I’m Taking the “Guilty” Out of Pleasure And Here Is Why
By Summer Webb
Recently during one of my very exciting Friday nights at home I decided to read a romance book. ROOMIES by Christina Lauren had just released and I wanted to spend the entire night binging it. On this particular night, however, I received a message from a boy on tinder while reading. His profile mentioned that he indulged in many very specific guilty pleasures. As you can imagine, this had me very curious about what those “guilty pleasures “could be; especially since he had clearly included that in his bio so girls like me would ask about them. We had a brief conversation and eventually he told me that his guilty pleasures included Taylor Swift karaoke and getting pedicures with his sister.
When he asked what mine were, I instantly said that I liked reading romance books and early 2000s pop punk music. He scoffed at the mention of romance books and proceeded to tell me that he preferred Bukowski and Kerouac because they wrote “real books”; and while I also love to read both of those authors, I was struggling with why he would so easily dismiss romance novels as “real books.”
After I un-matched him on tinder (y’all didn’t think I was gonna let him shame me for reading what I WANT to read and still go out with him, did you?) I decided to examine what exactly constitutes a “Guilty Pleasure.” The first step in my investigation was to google the definition. Here’s what I found:
noun: guilty pleasure; plural noun: guilty pleasures
- something, such as a movie, television program, or piece of music, that one enjoys despite feeling that it is not generally held in high regard.
Okay – so essentially a guilty pleasure is something that you love that you feel that other people will shame you for? UHM, WHAT? This is the point in my googling that I started to become super uncomfy with term “guilty pleasure” and why I considered romance novels something that I should feel ashamed of; so I decided to break that down a little.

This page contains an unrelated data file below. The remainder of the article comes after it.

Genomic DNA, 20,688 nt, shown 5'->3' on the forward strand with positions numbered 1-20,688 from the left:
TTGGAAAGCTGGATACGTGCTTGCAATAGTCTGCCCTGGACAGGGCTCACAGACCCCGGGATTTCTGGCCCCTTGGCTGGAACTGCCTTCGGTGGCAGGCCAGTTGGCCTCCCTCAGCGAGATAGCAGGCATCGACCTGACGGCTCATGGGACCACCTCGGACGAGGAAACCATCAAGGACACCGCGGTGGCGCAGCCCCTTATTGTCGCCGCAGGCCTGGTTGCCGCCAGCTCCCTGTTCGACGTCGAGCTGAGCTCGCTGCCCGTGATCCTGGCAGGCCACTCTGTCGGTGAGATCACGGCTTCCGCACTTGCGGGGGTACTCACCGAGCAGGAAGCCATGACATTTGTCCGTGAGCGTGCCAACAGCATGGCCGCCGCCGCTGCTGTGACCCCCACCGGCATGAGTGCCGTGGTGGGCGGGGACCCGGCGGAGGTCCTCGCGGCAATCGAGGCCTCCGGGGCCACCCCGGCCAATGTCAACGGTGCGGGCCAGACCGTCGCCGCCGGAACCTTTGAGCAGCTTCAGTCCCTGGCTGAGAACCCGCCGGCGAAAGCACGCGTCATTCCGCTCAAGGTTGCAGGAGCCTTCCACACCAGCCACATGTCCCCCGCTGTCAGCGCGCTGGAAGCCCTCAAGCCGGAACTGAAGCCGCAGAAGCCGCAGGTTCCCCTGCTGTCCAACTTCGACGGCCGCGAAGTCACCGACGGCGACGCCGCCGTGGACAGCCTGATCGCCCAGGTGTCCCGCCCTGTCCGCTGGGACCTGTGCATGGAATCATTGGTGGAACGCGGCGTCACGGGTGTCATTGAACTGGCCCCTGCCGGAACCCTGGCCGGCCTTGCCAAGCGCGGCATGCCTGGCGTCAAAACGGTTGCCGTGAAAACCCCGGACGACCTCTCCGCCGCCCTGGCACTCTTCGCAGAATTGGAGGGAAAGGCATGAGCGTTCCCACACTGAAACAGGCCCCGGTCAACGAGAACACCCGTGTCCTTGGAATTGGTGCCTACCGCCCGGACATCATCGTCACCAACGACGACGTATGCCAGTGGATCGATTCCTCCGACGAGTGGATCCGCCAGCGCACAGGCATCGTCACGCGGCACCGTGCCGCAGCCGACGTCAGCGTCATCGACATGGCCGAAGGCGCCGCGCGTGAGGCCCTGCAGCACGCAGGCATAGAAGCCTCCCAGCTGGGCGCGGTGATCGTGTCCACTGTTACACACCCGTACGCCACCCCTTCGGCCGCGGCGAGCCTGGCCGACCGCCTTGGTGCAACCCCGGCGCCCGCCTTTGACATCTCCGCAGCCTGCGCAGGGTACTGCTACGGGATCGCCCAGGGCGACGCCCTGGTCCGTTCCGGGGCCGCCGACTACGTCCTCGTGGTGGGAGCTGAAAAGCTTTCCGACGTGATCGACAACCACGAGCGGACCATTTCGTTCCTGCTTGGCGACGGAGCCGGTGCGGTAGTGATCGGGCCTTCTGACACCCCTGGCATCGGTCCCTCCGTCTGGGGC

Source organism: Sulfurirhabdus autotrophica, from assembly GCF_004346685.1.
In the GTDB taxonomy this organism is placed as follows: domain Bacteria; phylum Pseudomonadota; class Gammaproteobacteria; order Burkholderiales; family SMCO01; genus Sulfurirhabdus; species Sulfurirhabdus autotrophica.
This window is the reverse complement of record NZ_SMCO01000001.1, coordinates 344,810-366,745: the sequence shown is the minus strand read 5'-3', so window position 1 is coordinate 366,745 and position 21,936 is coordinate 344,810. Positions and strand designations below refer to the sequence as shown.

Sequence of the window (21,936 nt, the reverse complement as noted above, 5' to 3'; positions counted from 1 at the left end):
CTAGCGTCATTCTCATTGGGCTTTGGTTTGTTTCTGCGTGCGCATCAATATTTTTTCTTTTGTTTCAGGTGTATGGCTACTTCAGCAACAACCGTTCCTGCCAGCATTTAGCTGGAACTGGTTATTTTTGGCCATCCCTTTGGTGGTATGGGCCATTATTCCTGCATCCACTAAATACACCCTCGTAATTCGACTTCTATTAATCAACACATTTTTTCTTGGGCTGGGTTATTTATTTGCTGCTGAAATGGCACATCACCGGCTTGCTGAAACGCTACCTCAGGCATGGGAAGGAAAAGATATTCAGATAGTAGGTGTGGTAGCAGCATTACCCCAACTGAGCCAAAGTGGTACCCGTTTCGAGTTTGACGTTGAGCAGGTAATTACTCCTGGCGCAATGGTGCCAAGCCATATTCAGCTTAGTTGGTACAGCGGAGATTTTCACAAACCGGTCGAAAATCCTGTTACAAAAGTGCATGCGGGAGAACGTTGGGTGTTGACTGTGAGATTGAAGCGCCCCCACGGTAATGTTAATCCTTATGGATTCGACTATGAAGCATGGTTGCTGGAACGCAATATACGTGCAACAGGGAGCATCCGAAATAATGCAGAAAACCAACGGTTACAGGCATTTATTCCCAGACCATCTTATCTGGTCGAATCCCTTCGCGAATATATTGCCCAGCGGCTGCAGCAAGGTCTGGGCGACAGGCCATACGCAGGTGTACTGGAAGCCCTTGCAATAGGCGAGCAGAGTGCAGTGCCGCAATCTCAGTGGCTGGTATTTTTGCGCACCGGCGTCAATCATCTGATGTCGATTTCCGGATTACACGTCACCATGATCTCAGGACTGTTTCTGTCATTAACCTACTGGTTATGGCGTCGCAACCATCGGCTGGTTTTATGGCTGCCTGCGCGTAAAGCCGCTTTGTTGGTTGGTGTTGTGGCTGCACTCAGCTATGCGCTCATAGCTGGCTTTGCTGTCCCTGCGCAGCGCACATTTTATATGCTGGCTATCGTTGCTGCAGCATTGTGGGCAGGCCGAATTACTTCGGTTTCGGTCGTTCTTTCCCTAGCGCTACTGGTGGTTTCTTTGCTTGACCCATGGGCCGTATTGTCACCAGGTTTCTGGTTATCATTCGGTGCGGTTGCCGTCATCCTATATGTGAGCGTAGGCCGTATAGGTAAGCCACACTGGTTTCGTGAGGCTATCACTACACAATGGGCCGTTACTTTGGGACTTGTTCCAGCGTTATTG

I asked myself why romance books are considered less than or cringe worthy by most people? Why do so many of us feel the need to classify them as guilty pleasures? The deeper I dug, the more I realized just how many women feel ashamed of their romance obsession. I even found dedicated blog posts with tutorials on how to hide romance book covers in public. Here is an article from Barnes & Noble that offers alternative covers for romance books.
This seemed so extreme to me. I still can’t wrap my head around being so scared of judgement that I HIDE the cover of my book while in public. Is it because romance books are marketed towards women? Both of Tinder Boy’s guilty pleasures seemed to be of a more feminine nature so does that mean society thinks things geared towards women, specifically young women, are less than stellar?
This train of thought led me to think about how as a teenager, I had loved a specific trio of brothers with every fiber of my being and was relentlessly teased for it. So much so that when someone mentions my old obsession, I immediately jump to defend myself. Saying that my musical taste far exceeds just boy bands. But why? What is so terrible about loving pop music? Music is supposed to make you feel something and if you feel deliriously happy while jamming to pre-teen boys singing to upbeat music then so be it!
The same can be said about romance books. Women are trained from a young age to hide their sexuality. We are told not to wear short skirts or be seen with too many boys so no one gets the “wrong impression” of us. It has become a societal norm to shame women who express any sort of sexuality but I think it’s time for that to change. We aren’t hiding our Harry Potter or Stephen King covers, why should we hide our romance? It’s time for us to embrace our sensuality and read what makes us HAPPY. This world is full of anxieties and frustrations and Self Care is something that many of us rely on to balance out the negativity. So if reading the latest Colleen Hoover book while wearing a mud mask is how you recharge, why is that a bad thing? If binging romance books while wearing a sheet mask is wrong, I DON’T WANNA BE RIGHT!!! Seriously ladies, let’s OWN what we love. If a book cover with bare chested Nick Bateman makes boys a little squeamish, then let them deal with that. I am no longer letting outside opinions shape who I am and what I read.
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